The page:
With as much as DMX sweats, it’s almost as if for him summer never stops. That’s why the eighth selection in today’s playlist comes from a guy who puts the “crack” in just about every anti-drug slogan that’s been drafted since the Reagan administration. The longest running base-powered generator in the history of rap brought an aggression to hip hop that is usually only exhibited by the most intense death metal vocalist at a time when the rap game so desperately needed it. In fact, I liken the loud “What!”s in the radio edits of his music to the pinch harmonics that block out the expletives in the animated series “Metalocalypse”. Perhaps DMX’s biggest strength is he’s very convincing. In this cut where he repeatedly samples himself saying simply “duh deh…duh deh…duh deh…duh deh…”, you actually feel yourself saying things like “You know, he does have a point…” when you hear it. At the same time, it’s confusing enough to leave you wondering what certain lyrics mean. (The lawn mower…sittin…right next to the tree…<?>) Sometimes there’s a part of me that wonders if DMX has ever spoken in this manner while doing something like ordering pancakes at an IHOP. I can’t tell you how much I hope to God the answer to that question is “yes”, much in the same way when DMX comes on the stereo on a mix CD of mine I raise my Gatorade to the heavens because I’m amped to the point where I’ve ground my teeth into stubs. Although the singles can’t match the potency of the material that was too gruff for radio, even his hits have some classic lines as evidenced in “Party Up” when he says “That’s why you’re laying on your back lookin’ at the roof of the church, preacher tellin’ the truth and it hurts…”. That’s what I’m talking about right there.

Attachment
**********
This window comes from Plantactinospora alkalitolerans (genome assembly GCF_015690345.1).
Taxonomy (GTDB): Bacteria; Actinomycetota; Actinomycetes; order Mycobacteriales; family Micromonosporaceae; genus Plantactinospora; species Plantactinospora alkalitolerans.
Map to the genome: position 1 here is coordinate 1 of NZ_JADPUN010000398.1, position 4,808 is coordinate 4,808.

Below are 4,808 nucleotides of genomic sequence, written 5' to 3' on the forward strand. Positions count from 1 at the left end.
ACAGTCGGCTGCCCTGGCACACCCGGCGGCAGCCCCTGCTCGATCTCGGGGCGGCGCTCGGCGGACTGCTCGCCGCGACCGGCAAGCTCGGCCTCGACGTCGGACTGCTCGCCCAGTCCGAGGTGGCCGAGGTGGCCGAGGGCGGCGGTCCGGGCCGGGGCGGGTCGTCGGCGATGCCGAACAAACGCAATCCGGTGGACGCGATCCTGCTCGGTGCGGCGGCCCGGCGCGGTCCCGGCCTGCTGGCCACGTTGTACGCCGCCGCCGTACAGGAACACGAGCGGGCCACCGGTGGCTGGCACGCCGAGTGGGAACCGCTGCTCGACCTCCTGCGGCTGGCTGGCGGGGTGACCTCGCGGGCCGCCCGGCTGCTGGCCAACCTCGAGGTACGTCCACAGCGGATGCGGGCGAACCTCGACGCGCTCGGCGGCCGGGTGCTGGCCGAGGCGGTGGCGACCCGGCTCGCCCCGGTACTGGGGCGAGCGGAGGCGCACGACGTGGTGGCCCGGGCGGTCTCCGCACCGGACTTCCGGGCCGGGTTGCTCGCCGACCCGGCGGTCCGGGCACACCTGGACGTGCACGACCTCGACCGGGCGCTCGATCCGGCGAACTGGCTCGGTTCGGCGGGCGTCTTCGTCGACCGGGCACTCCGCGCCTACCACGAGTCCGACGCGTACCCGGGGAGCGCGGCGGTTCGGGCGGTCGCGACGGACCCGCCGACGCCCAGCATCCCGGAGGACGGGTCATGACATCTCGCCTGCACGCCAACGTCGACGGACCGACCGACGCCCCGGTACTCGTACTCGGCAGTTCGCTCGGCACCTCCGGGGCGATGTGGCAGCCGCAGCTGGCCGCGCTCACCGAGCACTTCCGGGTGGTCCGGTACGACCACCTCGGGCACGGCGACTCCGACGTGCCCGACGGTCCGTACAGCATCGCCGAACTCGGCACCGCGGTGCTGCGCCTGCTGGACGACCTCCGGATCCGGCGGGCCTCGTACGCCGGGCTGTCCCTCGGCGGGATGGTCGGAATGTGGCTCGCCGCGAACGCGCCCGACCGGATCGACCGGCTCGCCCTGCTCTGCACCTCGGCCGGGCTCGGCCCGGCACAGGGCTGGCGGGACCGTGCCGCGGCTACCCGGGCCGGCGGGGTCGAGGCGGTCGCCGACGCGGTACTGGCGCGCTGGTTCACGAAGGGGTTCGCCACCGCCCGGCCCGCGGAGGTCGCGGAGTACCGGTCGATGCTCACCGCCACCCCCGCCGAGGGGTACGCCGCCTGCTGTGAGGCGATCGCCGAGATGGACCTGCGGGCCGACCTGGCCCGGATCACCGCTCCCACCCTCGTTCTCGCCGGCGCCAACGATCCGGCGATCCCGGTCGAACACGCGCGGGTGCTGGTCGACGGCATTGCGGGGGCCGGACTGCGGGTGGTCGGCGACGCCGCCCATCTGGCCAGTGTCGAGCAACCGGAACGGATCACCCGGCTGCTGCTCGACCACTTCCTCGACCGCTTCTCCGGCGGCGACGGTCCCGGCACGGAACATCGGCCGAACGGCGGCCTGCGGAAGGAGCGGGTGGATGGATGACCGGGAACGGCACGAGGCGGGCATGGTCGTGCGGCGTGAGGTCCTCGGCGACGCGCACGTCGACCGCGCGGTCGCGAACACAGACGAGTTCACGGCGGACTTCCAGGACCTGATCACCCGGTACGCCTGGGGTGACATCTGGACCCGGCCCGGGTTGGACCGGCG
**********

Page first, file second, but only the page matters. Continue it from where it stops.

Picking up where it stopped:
- …And You Will Know us by The Trail of Dead – “Weight of the Sun” (from the 2010 album Tao of the Dead)